Plant bulbs now for your spring garden

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Ruth Kling

It has been difficult to get excited about the advent of fall weather this year due to a wet September and October. Yet gardening is all about hoping for the best.

This sense of hope is well represented by the spring bulb. Spring bulbs are nature’s little bundles of delayed gratification. In each bulb is a harbinger of spring; a snow drop or crocus, a daffodil or tulip. All this will be yours in exchange for some hard labor now in the fall.

Bulbs are really some of the easiest flowers to grow and perhaps the most rewarding. They only need sun, well draining soil and water if it becomes very dry.

It is very easy to get carried away with purchasing spring bulbs, so I should urge you not to go crazy purchasing bulbs. But it is hard to resist their allure. (Brent and Becky’s Bulbs in Gloucester, Va., is a good, local source for bulbs.)

When to plant

In our climate, we can plant bulbs up through early December in some years if the ground doesn’t freeze, which happens at about 20 to 24 degrees.

However, it is best to plant them when there will still be some time for them to develop a root system before they go completely dormant for the winter. Plant them too early, and the heat will cause them to bloom and they’ll be damaged in the coming cold periods.

But if you see little tips of bulbs coming out of the ground during a warm spell in December or January, just cover them up with some shredded leaf mulch.

If you have purchased so many bulbs that you cannot plant them all at once, as I have been known to do, they can be placed in a paper bag and put in the refrigerator until they can be planted. Be sure to label the bags so you don’t plant daffodils where you wanted the fritillaria.

Fending off the squirrels

Plant all bulbs, including tulips, to a depth of three times the height of the bulb. This depth will help them weather temperature fluctuations and (supposedly) foil squirrels.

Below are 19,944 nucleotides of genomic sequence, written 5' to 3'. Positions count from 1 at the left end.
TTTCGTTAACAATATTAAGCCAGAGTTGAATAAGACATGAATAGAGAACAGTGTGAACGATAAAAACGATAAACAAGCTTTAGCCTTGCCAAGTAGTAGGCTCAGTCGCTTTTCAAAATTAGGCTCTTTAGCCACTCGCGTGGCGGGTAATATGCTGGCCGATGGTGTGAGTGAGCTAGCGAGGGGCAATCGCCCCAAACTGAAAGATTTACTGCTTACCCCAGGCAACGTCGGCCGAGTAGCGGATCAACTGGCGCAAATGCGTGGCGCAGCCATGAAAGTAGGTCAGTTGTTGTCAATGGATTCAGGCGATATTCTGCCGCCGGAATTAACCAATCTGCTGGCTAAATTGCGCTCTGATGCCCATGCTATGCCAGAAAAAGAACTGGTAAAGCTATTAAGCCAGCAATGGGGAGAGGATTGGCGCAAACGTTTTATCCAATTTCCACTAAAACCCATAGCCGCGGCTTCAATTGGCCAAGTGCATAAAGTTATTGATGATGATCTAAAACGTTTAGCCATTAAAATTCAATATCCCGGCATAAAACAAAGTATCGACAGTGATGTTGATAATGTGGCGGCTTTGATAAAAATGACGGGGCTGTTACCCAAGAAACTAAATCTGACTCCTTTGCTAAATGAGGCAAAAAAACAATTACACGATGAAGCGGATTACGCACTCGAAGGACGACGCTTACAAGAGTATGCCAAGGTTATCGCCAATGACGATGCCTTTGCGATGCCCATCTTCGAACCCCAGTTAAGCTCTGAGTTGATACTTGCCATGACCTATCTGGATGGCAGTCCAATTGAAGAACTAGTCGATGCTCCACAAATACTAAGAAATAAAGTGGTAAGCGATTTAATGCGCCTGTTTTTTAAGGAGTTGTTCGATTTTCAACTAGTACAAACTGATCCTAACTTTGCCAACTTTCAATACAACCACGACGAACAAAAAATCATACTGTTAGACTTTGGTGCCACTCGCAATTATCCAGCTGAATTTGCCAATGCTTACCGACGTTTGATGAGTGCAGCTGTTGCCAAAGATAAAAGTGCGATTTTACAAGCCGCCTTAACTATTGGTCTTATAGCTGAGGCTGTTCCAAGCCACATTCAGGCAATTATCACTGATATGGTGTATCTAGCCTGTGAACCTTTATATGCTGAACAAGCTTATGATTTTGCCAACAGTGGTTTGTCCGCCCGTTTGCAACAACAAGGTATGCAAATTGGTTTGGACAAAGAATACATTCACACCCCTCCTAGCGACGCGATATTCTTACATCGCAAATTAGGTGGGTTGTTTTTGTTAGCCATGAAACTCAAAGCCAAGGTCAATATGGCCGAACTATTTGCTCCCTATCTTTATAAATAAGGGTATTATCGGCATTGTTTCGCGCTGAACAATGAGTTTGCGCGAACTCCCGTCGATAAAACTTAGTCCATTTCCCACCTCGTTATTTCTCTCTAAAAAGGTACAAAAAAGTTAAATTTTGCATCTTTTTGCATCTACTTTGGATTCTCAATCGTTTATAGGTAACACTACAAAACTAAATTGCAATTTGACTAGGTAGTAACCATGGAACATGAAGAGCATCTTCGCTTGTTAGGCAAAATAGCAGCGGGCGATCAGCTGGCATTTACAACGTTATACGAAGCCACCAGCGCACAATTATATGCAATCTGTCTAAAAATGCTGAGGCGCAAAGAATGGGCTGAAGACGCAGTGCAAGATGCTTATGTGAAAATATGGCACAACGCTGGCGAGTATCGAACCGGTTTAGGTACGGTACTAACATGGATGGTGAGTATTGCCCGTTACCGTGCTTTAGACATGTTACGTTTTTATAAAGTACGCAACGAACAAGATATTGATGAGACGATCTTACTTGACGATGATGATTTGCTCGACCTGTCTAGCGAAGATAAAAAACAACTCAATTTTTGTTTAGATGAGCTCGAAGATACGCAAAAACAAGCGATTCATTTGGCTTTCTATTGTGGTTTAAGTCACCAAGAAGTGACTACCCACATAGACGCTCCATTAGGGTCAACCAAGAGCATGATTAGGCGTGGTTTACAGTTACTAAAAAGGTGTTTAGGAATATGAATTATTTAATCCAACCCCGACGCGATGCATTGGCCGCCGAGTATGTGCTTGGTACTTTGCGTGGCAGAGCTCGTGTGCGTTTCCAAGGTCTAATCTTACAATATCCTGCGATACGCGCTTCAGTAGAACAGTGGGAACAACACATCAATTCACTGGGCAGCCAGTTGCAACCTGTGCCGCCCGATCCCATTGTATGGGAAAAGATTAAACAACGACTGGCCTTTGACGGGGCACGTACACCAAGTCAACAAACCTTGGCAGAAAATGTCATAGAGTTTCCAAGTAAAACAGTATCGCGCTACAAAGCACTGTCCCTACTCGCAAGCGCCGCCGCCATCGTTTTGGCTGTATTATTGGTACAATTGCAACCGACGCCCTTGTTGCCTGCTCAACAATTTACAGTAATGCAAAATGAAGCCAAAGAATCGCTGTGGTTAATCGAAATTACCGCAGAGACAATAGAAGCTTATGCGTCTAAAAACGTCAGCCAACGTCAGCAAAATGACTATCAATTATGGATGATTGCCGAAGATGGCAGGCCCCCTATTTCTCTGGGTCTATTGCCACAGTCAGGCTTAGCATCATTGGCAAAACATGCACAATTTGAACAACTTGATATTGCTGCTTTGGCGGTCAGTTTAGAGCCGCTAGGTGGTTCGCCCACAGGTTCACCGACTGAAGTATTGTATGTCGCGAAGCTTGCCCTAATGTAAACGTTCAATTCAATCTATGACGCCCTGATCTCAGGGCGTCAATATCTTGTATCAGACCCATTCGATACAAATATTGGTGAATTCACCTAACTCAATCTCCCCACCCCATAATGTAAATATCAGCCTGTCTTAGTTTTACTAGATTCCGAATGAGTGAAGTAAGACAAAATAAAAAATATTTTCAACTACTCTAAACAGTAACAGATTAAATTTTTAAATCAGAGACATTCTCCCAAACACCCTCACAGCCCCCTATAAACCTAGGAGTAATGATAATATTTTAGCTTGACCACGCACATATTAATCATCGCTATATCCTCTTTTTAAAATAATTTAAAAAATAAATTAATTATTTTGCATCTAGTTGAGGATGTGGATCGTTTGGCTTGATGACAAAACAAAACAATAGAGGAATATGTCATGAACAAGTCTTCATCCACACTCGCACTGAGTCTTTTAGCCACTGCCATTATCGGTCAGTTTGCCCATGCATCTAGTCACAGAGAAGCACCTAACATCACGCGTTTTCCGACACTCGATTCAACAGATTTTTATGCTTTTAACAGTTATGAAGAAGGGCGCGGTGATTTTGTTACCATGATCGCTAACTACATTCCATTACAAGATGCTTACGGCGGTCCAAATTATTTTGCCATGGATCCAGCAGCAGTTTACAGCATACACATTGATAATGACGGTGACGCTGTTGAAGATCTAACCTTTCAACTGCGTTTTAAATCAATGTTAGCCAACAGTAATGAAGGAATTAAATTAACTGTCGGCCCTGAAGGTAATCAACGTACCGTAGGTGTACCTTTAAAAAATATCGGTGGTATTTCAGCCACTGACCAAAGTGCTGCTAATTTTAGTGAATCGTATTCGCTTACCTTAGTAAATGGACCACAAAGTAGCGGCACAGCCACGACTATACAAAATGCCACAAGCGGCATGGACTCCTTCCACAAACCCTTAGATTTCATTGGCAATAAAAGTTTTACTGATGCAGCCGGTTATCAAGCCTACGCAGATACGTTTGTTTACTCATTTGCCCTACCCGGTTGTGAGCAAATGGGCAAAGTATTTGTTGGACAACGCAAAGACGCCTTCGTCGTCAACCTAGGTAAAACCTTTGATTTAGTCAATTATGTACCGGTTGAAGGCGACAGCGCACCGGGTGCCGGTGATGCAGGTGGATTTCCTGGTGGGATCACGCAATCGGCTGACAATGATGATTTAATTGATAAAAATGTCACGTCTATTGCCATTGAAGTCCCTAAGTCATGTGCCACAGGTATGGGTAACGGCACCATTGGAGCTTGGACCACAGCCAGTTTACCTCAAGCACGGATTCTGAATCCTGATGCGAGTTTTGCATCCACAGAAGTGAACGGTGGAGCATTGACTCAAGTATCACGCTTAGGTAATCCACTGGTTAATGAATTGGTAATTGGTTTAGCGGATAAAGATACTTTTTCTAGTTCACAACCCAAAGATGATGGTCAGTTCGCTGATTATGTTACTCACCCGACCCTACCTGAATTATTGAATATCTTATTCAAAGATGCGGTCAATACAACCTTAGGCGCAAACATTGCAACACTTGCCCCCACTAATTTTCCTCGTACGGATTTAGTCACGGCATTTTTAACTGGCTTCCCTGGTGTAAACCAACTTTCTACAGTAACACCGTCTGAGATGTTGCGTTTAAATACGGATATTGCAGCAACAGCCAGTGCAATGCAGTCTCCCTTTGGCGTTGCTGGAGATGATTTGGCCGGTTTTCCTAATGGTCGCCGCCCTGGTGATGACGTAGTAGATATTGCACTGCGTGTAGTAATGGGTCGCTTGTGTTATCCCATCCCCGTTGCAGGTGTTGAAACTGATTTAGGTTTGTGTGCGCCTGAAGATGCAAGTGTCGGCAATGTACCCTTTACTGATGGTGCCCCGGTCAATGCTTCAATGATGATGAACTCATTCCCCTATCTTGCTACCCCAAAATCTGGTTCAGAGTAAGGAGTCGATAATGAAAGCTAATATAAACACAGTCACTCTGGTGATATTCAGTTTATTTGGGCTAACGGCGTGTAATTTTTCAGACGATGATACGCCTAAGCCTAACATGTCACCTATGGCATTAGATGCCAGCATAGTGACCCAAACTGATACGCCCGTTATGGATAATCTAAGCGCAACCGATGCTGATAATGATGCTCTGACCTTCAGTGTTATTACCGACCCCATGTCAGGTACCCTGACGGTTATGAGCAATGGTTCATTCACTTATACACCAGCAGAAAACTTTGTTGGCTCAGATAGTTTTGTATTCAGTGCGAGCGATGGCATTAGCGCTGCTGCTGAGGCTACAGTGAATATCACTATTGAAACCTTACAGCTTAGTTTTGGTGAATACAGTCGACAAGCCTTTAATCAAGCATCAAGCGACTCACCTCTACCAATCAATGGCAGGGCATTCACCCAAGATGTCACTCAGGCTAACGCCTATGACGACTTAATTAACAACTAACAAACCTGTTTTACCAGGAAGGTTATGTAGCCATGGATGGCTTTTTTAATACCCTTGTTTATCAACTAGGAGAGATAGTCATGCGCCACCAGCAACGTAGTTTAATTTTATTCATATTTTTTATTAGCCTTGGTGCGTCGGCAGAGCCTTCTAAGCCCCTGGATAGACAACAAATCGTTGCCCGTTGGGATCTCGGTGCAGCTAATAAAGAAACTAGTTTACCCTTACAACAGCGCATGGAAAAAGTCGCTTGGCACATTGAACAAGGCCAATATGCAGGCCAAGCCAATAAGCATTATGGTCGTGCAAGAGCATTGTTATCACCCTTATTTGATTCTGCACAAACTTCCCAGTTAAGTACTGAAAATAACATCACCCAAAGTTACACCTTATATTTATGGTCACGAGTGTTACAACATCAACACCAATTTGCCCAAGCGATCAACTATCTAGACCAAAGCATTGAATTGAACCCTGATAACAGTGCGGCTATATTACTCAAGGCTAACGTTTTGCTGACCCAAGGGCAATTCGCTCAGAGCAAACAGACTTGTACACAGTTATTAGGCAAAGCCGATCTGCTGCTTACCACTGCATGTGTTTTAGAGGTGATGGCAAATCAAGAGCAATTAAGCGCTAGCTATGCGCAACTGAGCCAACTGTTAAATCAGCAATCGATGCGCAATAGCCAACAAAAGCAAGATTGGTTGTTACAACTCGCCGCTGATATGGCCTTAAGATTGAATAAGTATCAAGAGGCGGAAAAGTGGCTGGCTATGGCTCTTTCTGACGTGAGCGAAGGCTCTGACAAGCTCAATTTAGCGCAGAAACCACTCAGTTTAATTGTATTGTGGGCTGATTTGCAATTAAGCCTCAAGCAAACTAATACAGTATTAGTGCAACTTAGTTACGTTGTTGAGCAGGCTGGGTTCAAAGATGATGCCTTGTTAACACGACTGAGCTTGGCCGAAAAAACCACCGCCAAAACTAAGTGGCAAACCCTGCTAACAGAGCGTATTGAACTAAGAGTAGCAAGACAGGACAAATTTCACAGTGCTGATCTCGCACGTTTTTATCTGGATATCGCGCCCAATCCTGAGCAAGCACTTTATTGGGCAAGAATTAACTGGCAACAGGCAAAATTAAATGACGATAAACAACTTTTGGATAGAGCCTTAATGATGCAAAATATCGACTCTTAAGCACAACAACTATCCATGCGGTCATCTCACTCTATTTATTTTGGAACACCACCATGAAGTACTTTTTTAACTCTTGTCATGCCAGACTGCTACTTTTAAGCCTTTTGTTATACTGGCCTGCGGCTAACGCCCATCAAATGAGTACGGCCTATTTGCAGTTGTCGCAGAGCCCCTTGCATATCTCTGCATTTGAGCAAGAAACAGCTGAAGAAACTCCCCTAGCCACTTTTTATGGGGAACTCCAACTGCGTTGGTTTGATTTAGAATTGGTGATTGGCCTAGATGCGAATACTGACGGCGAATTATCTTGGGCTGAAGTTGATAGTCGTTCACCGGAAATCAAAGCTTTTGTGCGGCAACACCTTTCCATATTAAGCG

However, I never underestimate a squirrel’s ability to dig up something it wants, and squirrels love tulips. I try to preserve the tulips by rolling each bulb in chili powder as a repellent. (Beware: even though chili powder is not toxic to humans, you do not want to inhale it or get some in your eyes!).

Bulbs in pots are practically like cookie jars for squirrels, so cover containers planted with tulips with a bit of chicken wire. The wire keeps the squirrels from digging the bulbs out, but lets the plant emerge.

Remember that many bulbs emerge before trees have their leaves, so a shady spot in summer will be sunny in the early spring.

There is nothing more lovely than some early crocus and grape hyacinth peaking up around the base of a tree. Some bulbs, such as daffodils, spread and only need to be divided every few years.

Other tips for planting

Bulbs like a neutral ph, so it is possible in our rather acidic local soil that you might need to add some lime. (Amend the soil before planting the bulbs, not at the same time).

I do not recommend blood meal as a fertilizer because it attracts rodents. For fertilizer, I prefer to dig in some compost when planting, or organic bulb fertilizer.

Don’t forget the culinary bulbs, like garlic and shallots. Divide a head of garlic or shallots into cloves and plant each one tip up. After the green shoots emerge, mulch with shredded leaves. Next summer you will have plenty of garlic and shallots to eat and share.

Don’t fuss too much. The truth is bulbs are little powerhouses of life. Inside each bulb are the nutrients that the flower needs to bloom in spring.

So, be patient. If the flowers can make it through the winter only dreaming of blooming, so can you.

Falls Church, Va., gardener Ruth Kling blogs at Send her gardening questions  at